For a long time the Cichlinae were what most aquarists thought of in association with the word "Cichlid" - the family that includes the scalare Angelfish, the discus, dwarf cichlids of the genus Apistogramma, Oscars and all those small medium and large cichlids from Rams to Ports to the largest Cichla.
Subfamily Etroplinae Kullander 1998. India and Madagascar.
Historically one does not associate the Asian subcontinent with cichlid fishes because Cichlids from South America were first to be introduced into the aquarium hobby and were for many years nearly all there was. Other then the odd P. kribensis or the even less common Nannachromis are just about all that came in from Africa as far as cichlids went. The opening up of the Rift lakes due to the jetliner industry caused these rift valley cichlids to increase dramatically in popularity.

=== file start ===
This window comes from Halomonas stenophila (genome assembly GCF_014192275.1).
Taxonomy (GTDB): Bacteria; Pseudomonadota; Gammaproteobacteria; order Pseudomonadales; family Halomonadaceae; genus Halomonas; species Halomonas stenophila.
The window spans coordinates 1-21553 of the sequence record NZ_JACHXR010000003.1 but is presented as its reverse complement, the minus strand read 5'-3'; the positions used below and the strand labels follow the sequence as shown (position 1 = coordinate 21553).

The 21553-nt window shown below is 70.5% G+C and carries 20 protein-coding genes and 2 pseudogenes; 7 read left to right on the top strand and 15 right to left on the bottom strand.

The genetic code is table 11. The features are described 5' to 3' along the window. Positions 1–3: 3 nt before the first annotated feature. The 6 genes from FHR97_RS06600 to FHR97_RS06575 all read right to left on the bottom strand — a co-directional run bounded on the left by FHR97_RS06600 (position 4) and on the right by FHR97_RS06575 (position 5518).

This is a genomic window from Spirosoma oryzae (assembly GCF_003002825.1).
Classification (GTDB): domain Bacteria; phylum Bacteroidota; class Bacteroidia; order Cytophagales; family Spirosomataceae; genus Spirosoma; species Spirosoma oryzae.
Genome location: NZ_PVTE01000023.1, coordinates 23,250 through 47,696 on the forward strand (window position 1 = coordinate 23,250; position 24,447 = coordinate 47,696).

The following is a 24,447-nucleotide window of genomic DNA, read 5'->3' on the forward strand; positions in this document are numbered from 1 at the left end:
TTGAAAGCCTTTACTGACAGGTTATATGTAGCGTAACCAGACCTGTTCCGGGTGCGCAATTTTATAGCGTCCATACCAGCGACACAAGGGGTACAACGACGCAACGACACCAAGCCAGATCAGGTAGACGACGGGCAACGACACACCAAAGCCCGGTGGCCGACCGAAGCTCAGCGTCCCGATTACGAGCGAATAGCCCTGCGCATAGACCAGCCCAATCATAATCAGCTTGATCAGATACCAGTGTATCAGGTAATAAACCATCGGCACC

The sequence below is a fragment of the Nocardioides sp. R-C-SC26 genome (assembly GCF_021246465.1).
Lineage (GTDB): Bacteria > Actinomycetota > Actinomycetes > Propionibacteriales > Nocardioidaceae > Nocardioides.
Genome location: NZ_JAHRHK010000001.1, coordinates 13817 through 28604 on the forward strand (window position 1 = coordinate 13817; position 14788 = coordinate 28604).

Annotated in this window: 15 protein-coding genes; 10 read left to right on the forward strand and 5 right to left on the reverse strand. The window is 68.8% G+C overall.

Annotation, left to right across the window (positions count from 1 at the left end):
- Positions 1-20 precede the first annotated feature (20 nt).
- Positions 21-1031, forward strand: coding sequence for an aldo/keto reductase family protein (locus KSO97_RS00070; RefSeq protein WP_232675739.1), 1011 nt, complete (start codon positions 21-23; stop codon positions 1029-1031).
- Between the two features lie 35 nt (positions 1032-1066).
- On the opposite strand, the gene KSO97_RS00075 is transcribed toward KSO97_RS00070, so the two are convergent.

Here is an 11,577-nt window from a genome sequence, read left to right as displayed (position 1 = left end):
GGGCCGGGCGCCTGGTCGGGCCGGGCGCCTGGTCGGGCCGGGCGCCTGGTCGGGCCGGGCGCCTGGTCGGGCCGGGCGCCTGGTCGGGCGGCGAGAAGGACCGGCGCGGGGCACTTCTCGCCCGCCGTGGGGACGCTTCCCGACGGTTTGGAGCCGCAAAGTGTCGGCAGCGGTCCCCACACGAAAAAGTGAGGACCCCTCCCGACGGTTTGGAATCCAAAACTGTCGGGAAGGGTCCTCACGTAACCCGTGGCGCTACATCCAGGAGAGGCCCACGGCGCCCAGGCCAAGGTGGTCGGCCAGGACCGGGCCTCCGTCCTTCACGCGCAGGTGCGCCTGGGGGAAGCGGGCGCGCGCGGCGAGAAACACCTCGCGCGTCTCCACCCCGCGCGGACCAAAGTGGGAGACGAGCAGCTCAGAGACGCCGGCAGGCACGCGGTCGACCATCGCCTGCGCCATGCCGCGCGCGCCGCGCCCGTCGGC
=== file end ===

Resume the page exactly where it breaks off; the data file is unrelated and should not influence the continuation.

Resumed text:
So it is perhaps easily forgotten that there are in fact cichlids on the Asian subcontinent- India has two: the green chromide and the orange chromide, both long known to science and aquarists alike. That there are relatives of these in Madagascar was a more recent discovery and in large part due to one man, Dr. Paul Loiselle, the authority on Madagascar fishes.
These appear to be remnants from a time when marine Perciformes got trapped in inland lakes as the oceans dried up. The species of the Etroplinae are found in fresh water while many species are also found in brackish water.
A very small number of these have been in the aquarium hobby since around 1900, but it was jet travel then opened up Africa to become a rich source of imports with the interest being split between the marine-like mouthbrooders of the great rift lakes of Africa and the west African dwarf cichlids a group which seems to also include Congo basin fish from Central Africa.